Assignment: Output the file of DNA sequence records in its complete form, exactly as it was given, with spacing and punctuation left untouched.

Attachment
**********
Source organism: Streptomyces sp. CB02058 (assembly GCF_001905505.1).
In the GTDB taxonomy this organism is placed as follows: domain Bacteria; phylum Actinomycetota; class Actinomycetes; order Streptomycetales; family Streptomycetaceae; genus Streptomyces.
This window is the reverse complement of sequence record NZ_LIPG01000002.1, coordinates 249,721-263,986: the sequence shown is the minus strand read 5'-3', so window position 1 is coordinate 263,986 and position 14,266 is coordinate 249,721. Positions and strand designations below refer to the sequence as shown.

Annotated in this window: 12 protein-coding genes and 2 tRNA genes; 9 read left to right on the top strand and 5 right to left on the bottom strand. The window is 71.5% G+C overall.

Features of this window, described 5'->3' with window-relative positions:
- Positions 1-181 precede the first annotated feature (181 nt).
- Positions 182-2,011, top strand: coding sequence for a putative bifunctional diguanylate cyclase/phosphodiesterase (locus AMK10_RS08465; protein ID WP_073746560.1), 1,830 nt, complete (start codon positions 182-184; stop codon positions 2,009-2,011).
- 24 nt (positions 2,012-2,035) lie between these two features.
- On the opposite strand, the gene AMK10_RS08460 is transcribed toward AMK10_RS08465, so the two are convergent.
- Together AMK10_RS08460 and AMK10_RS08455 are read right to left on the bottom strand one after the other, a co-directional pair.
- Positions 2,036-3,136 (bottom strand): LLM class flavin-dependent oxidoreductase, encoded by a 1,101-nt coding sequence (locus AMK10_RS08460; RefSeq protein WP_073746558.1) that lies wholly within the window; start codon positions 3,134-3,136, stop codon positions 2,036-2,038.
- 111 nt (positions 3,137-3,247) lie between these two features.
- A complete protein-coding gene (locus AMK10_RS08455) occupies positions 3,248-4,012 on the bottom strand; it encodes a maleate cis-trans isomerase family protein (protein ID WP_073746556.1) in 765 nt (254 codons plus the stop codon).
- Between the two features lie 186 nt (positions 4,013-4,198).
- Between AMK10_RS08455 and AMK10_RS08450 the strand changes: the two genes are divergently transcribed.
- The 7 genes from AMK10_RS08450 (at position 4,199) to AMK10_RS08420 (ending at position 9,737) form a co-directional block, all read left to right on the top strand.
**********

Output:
Source organism: Streptomyces sp. CB02058 (assembly GCF_001905505.1).
In the GTDB taxonomy this organism is placed as follows: domain Bacteria; phylum Actinomycetota; class Actinomycetes; order Streptomycetales; family Streptomycetaceae; genus Streptomyces.
This window is the reverse complement of sequence record NZ_LIPG01000002.1, coordinates 249,721-263,986: the sequence shown is the minus strand read 5'-3', so window position 1 is coordinate 263,986 and position 14,266 is coordinate 249,721. Positions and strand designations below refer to the sequence as shown.

Annotated in this window: 12 protein-coding genes and 2 tRNA genes; 9 read left to right on the top strand and 5 right to left on the bottom strand. The window is 71.5% G+C overall.

Features of this window, described 5'->3' with window-relative positions:
- Positions 1-181 precede the first annotated feature (181 nt).
- Positions 182-2,011, top strand: coding sequence for a putative bifunctional diguanylate cyclase/phosphodiesterase (locus AMK10_RS08465; protein ID WP_073746560.1), 1,830 nt, complete (start codon positions 182-184; stop codon positions 2,009-2,011).
- 24 nt (positions 2,012-2,035) lie between these two features.
- On the opposite strand, the gene AMK10_RS08460 is transcribed toward AMK10_RS08465, so the two are convergent.
- Together AMK10_RS08460 and AMK10_RS08455 are read right to left on the bottom strand one after the other, a co-directional pair.
- Positions 2,036-3,136 (bottom strand): LLM class flavin-dependent oxidoreductase, encoded by a 1,101-nt coding sequence (locus AMK10_RS08460; RefSeq protein WP_073746558.1) that lies wholly within the window; start codon positions 3,134-3,136, stop codon positions 2,036-2,038.
- 111 nt (positions 3,137-3,247) lie between these two features.
- A complete protein-coding gene (locus AMK10_RS08455) occupies positions 3,248-4,012 on the bottom strand; it encodes a maleate cis-trans isomerase family protein (protein ID WP_073746556.1) in 765 nt (254 codons plus the stop codon).
- Between the two features lie 186 nt (positions 4,013-4,198).
- Between AMK10_RS08455 and AMK10_RS08450 the strand changes: the two genes are divergently transcribed.
- The 7 genes from AMK10_RS08450 (at position 4,199) to AMK10_RS08420 (ending at position 9,737) form a co-directional block, all read left to right on the top strand.